2004 AFC Divisional Playoff Game vs. Indianapolis. When it comes to measuring Harrison’s postseason efforts against the Colts, it’s a coin toss really, between the 2003 AFC Championship Game and the 2004 AFC Divisional Playoffs. And while his performance in the 2003 conference championship is probably statistically better (one interception and one forced fumble), the absolutely smothering performance he and the rest of the New England defense displayed a year later in the divisional playoffs against Indy was far more impressive.
The Indianapolis offense appeared to be an unstoppable force -- Indianapolis kicker Mike Vanderjagt suggested that the Patriots were “ripe for the picking,” which drew the ire of Harrison. “He should focus on making the field goals, not worried about what we’re doing over here, OK,” Harrison said. “I mean, he has to be a jerk. Vanderjerk.”
Harrison intercepted Peyton Manning late in the game to remove the last chance Indianapolis had of scoring a touchdown. New England walked away with a 20-3 victory. (It wasn’t that close -- check out the highlights here.) As the Colts’ quarterback left the field, the Gillette Stadium crowd taunted him with cries of “Cut that meat! Cut that meat!” -- a reference to his MasterCard commercial.
Afterward, Harrison reveled in the triumph, calling out the disbelievers who didn’t think the New England secondary could stop Manning with Law sidelined.
“All you could hear was ‘Ty Law’ the whole week,” Harrison said after the win. “We won a lot of games without Ty Law. Ty Law wasn't even in the equation the last 10, 11, 12 weeks. Asante Samuel and Randall Gay really took it personally.
“I've been back there. I've been back there all season with these guys. We’ve had to struggle at times and really maneuver and try to manipulate the system a little bit because it's been tough with so many different guys back there. But time and time again, these guys gained confidence. When they start gaining confidence, you never know what may happen.”
2004 AFC Championship vs. Pittsburgh. The press box at Heinz Field was shaking, rocking back and forth with the energy of frenzied Pittsburgh fans. The Steelers were moving the football, coasting into New England territory and looking to cut into the Patriots’ 14-point lead at the end of the first half. Pittsburgh was at the New England 19, sitting on a second and six.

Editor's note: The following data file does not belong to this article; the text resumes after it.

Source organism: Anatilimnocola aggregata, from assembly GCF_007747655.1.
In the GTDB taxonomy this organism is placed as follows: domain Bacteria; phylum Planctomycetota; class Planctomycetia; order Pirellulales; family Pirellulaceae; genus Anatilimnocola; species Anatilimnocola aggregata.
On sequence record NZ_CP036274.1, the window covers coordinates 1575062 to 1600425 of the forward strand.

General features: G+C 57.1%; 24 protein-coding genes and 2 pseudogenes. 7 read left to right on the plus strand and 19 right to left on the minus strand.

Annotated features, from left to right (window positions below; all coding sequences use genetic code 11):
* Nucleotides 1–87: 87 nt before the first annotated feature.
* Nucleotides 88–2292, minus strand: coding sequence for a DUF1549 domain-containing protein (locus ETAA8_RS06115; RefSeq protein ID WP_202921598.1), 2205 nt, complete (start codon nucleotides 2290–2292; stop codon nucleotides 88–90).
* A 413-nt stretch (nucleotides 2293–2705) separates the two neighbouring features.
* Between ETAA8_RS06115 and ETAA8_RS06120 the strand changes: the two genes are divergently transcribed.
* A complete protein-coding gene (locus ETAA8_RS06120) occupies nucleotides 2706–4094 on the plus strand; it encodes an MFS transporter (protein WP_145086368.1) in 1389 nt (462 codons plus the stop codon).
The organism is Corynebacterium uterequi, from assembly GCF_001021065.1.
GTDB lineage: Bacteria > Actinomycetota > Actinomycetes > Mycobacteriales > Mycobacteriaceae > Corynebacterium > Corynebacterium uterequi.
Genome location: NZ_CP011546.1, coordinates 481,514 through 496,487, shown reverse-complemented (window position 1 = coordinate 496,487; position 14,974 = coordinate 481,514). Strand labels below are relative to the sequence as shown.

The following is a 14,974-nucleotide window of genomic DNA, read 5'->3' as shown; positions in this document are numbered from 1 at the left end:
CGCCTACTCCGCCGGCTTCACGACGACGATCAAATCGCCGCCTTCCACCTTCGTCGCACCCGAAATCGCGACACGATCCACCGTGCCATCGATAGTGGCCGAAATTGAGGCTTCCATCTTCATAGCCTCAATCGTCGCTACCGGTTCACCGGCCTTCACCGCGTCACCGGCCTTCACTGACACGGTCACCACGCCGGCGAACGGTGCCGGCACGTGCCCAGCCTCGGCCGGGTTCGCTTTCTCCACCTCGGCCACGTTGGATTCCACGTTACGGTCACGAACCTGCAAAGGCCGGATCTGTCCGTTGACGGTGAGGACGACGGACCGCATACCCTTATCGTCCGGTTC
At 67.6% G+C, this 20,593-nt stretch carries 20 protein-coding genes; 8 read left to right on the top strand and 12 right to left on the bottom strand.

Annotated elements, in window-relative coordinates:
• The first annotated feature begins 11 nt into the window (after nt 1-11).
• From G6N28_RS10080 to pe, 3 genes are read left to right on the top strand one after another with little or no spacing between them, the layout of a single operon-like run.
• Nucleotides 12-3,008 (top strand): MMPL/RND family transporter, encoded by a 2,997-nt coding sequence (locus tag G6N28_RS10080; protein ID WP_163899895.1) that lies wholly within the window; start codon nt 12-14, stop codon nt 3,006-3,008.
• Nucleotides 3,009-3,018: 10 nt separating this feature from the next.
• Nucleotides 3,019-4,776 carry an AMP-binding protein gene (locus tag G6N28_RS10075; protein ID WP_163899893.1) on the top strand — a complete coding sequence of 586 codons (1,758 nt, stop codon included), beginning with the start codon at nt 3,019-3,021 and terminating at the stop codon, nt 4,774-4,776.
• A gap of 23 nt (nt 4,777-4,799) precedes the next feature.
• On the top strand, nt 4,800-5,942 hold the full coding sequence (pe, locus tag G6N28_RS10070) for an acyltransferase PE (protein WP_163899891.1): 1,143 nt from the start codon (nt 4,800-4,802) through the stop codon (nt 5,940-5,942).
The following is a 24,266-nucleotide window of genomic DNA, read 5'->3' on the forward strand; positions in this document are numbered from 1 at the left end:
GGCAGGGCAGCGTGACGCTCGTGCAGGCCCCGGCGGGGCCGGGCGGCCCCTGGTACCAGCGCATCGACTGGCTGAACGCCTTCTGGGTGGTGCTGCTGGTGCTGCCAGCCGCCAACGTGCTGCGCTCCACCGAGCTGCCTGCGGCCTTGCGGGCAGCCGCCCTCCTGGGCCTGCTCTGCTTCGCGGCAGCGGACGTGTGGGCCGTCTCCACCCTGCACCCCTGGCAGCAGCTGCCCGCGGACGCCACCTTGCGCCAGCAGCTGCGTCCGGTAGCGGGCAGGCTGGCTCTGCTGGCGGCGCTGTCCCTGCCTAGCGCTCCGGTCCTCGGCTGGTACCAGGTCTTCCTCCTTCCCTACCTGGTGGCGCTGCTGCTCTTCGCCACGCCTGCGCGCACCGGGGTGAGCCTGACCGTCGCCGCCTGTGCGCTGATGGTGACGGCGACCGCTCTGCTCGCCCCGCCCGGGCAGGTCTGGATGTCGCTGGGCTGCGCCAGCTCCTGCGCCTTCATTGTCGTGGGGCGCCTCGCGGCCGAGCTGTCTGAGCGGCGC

Quarterback Ben Roethlisberger dropped back and spotted Jerame Tuman in the right flat, and floated it out there. Whoops.
“He had happy feet and wants to run to throw and sometimes he just lobs it up,” Harrison said. “We knew we could make some plays on the ball against him.”
Harrison jumped the route and returned the interception 87 yards for the touchdown, stretching the Patriots’ halftime lead to 21-3 and effectively ending the game. To add insult to injury, Harrison directed linebacker Mike Vrabel -- as a blocker -- to flatten Roethlisberger on his way to the house.
The press box didn’t shake much after that.
Super Bowl XXXIX vs. Philadelphia. Every great tale needs comic relief, and Freddie Mitchell is the punchline for this story. The Eagles’ receiver notoriously called out Harrison in the days before the Super Bowl. Whoops.
“Harrison, I’ve got something for you,” Mitchell said, who added he didn’t know the names of the players in the New England secondary.
Harrison picked off one Donovan McNabb pass early in the game, and, with nine seconds left, intercepted McNabb again to seal the 24-21 win and give the Patriots their third Super Bowl title in four seasons. Again, Harrison’s exuberance provided one of the lasting images of the game -- his post-pick arm-flapping routine made the cover of Sports Illustrated the following week.
He ended up with seven tackles, a sack, and two interceptions -- in the end, he caught one more pass than Mitchell. After the game, the Philadelphia receiver was rightfully pan-fried in the press: Belichick said “all he does is talk. He's terrible, and you can print that. I was happy when he was in the game.”
“Freddie, he probably bit off a little more than he could chew,” said Harrison after the game. “I’ll bet he knows our numbers now.”